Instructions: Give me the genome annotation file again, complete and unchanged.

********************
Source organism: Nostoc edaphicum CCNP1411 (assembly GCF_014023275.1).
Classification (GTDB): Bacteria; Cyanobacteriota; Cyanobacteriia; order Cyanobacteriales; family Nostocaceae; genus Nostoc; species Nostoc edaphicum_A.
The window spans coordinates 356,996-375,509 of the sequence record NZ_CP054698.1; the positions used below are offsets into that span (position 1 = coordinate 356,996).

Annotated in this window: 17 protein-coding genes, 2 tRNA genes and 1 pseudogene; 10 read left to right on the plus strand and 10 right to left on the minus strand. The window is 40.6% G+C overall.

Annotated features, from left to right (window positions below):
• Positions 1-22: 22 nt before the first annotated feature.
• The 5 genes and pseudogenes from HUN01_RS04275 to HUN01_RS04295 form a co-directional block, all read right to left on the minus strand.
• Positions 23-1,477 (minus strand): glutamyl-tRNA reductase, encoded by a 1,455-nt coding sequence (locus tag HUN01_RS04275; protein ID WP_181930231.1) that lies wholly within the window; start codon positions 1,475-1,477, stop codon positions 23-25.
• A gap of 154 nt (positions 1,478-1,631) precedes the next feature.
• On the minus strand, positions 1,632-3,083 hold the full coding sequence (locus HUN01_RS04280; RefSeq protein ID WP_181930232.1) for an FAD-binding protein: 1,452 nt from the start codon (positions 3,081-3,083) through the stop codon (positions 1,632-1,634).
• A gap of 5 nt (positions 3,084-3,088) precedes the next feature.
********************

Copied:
Source organism: Nostoc edaphicum CCNP1411 (assembly GCF_014023275.1).
Classification (GTDB): Bacteria; Cyanobacteriota; Cyanobacteriia; order Cyanobacteriales; family Nostocaceae; genus Nostoc; species Nostoc edaphicum_A.
The window spans coordinates 356,996-375,509 of the sequence record NZ_CP054698.1; the positions used below are offsets into that span (position 1 = coordinate 356,996).

Annotated in this window: 17 protein-coding genes, 2 tRNA genes and 1 pseudogene; 10 read left to right on the plus strand and 10 right to left on the minus strand. The window is 40.6% G+C overall.

Annotated features, from left to right (window positions below):
• Positions 1-22: 22 nt before the first annotated feature.
• The 5 genes and pseudogenes from HUN01_RS04275 to HUN01_RS04295 form a co-directional block, all read right to left on the minus strand.
• Positions 23-1,477 (minus strand): glutamyl-tRNA reductase, encoded by a 1,455-nt coding sequence (locus tag HUN01_RS04275; protein ID WP_181930231.1) that lies wholly within the window; start codon positions 1,475-1,477, stop codon positions 23-25.
• A gap of 154 nt (positions 1,478-1,631) precedes the next feature.
• On the minus strand, positions 1,632-3,083 hold the full coding sequence (locus HUN01_RS04280; RefSeq protein ID WP_181930232.1) for an FAD-binding protein: 1,452 nt from the start codon (positions 3,081-3,083) through the stop codon (positions 1,632-1,634).
• A gap of 5 nt (positions 3,084-3,088) precedes the next feature.